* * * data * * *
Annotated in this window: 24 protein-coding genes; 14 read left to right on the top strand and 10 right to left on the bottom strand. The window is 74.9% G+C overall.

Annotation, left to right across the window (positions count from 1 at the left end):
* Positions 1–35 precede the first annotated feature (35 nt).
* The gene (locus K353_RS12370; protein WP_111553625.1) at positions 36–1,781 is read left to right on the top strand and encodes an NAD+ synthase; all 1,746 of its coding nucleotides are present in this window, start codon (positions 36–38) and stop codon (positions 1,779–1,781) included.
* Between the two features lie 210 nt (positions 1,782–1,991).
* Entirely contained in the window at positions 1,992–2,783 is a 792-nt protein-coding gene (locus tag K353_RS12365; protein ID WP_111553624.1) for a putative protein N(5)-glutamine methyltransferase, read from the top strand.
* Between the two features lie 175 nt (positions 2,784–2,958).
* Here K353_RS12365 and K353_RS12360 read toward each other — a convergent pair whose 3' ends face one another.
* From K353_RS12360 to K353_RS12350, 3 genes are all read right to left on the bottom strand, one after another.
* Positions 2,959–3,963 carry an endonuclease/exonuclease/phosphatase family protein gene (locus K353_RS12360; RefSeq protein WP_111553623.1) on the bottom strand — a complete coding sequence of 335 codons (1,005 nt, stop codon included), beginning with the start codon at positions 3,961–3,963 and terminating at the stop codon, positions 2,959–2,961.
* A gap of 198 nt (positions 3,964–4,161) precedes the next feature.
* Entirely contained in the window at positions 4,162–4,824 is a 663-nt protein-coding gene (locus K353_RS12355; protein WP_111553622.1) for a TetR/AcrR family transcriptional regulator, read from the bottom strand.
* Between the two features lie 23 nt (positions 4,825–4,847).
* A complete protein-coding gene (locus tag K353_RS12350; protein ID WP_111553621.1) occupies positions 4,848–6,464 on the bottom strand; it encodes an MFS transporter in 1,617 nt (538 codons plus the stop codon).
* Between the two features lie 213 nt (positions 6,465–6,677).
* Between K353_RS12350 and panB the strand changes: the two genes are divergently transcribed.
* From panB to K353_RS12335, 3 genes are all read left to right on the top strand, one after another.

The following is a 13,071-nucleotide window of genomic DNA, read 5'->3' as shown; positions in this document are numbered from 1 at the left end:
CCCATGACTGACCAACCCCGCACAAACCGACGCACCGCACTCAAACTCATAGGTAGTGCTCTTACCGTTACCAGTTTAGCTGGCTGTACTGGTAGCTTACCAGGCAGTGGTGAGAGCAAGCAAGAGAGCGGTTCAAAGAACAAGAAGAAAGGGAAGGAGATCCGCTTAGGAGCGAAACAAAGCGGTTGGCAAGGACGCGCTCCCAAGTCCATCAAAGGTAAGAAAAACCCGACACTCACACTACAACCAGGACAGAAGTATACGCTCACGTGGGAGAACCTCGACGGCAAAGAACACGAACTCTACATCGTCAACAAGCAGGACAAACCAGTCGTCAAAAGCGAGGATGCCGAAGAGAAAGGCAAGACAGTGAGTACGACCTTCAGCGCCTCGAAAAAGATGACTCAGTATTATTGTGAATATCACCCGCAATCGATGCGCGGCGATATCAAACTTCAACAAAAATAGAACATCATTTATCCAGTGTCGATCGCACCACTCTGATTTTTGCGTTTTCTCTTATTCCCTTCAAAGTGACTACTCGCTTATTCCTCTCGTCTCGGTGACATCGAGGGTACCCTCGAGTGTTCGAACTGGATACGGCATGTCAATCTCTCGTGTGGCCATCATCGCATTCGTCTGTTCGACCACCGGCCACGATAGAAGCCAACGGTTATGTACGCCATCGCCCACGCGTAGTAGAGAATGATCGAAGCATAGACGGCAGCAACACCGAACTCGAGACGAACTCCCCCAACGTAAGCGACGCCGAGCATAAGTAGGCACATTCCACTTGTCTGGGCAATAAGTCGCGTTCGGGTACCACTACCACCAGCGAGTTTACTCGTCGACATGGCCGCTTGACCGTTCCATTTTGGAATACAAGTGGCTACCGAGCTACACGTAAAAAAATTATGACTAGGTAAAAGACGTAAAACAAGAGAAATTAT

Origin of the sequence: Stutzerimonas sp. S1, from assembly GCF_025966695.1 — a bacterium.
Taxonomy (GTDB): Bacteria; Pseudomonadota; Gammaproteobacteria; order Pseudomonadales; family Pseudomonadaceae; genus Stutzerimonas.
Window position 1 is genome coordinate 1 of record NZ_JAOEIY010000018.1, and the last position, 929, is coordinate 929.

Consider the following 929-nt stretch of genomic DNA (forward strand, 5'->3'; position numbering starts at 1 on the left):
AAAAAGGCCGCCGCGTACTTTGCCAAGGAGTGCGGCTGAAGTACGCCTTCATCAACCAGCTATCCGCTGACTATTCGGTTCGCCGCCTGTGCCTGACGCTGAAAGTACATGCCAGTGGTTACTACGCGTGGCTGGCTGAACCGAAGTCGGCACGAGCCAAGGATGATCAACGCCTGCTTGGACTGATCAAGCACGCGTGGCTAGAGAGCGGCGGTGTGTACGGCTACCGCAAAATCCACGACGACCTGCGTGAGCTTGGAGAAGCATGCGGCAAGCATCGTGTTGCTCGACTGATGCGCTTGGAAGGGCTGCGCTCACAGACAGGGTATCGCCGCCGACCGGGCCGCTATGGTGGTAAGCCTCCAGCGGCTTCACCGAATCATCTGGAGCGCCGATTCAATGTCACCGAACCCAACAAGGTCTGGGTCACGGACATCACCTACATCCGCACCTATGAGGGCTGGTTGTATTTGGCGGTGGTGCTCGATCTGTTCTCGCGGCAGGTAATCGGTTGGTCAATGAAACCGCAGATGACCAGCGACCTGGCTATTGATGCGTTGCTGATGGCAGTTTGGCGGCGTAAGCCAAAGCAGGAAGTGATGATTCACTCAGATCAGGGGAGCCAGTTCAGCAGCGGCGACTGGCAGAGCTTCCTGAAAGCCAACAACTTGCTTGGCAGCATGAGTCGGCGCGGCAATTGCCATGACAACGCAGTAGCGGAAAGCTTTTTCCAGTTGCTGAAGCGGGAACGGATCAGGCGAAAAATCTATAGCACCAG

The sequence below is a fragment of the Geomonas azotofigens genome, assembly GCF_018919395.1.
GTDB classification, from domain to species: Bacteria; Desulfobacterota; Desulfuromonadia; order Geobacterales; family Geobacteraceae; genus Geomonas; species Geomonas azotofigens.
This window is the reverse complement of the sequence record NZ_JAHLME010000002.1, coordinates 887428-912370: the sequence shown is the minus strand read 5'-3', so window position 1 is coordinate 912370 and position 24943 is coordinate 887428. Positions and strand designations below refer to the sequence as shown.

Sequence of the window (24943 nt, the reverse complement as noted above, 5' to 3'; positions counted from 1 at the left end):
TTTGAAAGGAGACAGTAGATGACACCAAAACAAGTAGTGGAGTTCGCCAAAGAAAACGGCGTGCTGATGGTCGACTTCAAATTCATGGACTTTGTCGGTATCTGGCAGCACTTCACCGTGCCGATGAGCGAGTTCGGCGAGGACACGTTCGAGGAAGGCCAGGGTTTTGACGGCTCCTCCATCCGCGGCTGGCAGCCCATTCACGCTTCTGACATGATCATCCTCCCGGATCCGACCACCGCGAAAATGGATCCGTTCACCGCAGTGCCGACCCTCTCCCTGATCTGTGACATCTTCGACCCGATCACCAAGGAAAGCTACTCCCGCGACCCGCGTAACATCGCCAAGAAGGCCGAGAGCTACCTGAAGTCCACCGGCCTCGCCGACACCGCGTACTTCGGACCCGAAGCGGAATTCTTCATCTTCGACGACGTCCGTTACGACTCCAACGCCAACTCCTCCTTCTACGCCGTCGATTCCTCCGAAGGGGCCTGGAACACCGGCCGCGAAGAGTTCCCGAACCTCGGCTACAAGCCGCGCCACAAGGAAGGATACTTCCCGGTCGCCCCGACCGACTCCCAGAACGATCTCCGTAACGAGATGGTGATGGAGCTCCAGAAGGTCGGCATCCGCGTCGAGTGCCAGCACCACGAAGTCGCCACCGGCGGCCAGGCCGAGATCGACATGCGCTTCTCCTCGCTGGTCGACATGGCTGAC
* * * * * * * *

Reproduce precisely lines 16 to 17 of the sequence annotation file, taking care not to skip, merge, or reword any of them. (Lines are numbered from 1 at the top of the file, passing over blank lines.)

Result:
* Between K353_RS12350 and panB the strand changes: the two genes are divergently transcribed.
* From panB to K353_RS12335, 3 genes are all read left to right on the top strand, one after another.